I still can't quite figure out why the guy insists on hot pot though ...

        1. re: kwailan4

          well...if there's fresh seafood where you live, you can fully reproduce a hot pot experience at home (the dipping sauce components can be bought from china town)...

          what do you think about the 2 charcoal powered ones i suggested?

        2. re: Sher.eats

          "Homes" in HK are 500 sq foot apts, not conducive to having 10 friends over for hot pot.

          1. re: PeterL

            it's more room than in a restaurant....

            home comfy + better choice of ingredients + "privacy" + economy vs service + no preparation + no washing up

            i choose former =P

        3. "GuangZhou: Tao Heng in Landmark Hotel"

          That would not be my recommendation for GZ hotpot. There are so many places that would offer a better selection and more reasonable prices. Out of curiosity, how did you come to pick that place? Is it because some (or all) of your party can't speak Chinese? I don't want to recommend anything in GZ until I know how comfortable your party is with reading Chinese-only menus.....Some restaurants will have a separate English language menu, but these places are few and far between. Please respond so I can recommend accordingly! :)

          Porridge hotpot (粥底火锅)hotpot is still quite popular in GZ. There's also soy-milk based hotpot, and the latest I just read was for a "dry" hotpot (there's little to no broth). I should add that having hotpot in GZ is often cheaper than having it in HK....

          2 Replies
          1. re: teaforme

            I gather Tao Heng from searching old threads.

            I can speak mandarin and cantonese, read a little of simplfied chinese and even less traditional chinese. But the others in my group read and speak mandarin fluently.

            Our dining plans are not fixed yet, but someone in our group insists on at least one hot pot meal. HK or GZ is fine. We have friends of friends living in both cities, so some meals are pre-planned for us. I am still not sure if we will have time to explore on our own.

            1. re: teaforme

              Do you by any chance know the name of a soy milk based hot pot place?
              That just sounds too interesting to pass up.

            2. Guangzhou Hot Pot Recommendations

              母米粥 (Mu Mi Zhou). This place does porridge base hotpot. Porridge hotpot is a concept that originated out of Shunde 顺德 in Guangdong Province. It's like regular hotpot, except you have an amazingly delicious congee at the end, too. The food stays extra tender in the congee, and I personally like this better than regular hotpot. In addition to hotpot, they also have regular stir-fried dishes. Among their many selections, their pan fried fish jowls 煎鱼唇 are excellent. Prices are slightly higher than other hotpot places, expect about 90 RMB per head.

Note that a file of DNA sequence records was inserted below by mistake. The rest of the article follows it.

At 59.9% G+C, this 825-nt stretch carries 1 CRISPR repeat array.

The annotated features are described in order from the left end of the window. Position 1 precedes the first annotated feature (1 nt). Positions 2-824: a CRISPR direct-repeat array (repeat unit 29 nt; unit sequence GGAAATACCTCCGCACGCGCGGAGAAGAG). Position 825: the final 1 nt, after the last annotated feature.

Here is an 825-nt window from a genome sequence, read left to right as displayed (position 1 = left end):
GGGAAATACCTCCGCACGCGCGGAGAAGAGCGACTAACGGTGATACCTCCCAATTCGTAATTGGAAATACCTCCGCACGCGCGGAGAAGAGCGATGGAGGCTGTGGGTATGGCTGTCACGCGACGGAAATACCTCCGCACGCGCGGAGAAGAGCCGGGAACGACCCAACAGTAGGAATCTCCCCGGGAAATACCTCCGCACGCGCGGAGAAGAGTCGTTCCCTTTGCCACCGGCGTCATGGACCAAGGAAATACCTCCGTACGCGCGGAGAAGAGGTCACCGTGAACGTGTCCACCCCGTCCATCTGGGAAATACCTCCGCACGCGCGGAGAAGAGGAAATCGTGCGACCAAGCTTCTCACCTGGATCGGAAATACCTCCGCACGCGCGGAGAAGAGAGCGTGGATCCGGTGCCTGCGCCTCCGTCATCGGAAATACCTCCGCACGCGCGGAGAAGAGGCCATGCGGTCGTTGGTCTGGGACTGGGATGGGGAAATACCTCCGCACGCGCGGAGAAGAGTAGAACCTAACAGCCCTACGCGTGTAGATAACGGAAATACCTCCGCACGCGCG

小肥羊 (Xiao Fei Yang/Little Fat Sheep) & 蒙小肥羊 (Meng Xiao Fei Yang/Meng Little Sheep) are interchangeable in my mind. They're both very popular chains; Xiao Fei Yang also has branches in the US. Most of their soup bases are spicy, citing a Northern/Mongolian influence, but they also have some herbal soup bases on their menu. They have a little of everything on the menu, though their best hotpot ingredients are lamb and beef. Selection of side dishes are pretty limited; the focus here really is hot pot. Prices are reasonable, about 50 to 60 RMB per head.

              Those three are the most popular places, though if you search www.dianping.com you will find hundreds and hundreds more. All three have multiple branches -- it's a common occurrence in GZ for a popular restaurant to have one branch (or more) in each district. Have you found a hotel yet? That way I can point you to the branches closest to you....

              1 Reply
              1. re: teaforme

                I just remember I had a Si chuan style hot pot at Guangzhou 4-5 years ago. The place is called 川国演义 (sorry, I don't have the official English name but since you read simplified Chinese, it should not be a problem) at Tiahe district (天河区体育东路140-148号南方证券大厦4楼, tel:020-38879878 38879879), it was very popular and crowded, so be there early or make a reservation. The soup base is also very spicy and numb (Si chuan ma la style), though I think it is milder than what I had in Beijing or Shanghai, so beware of that.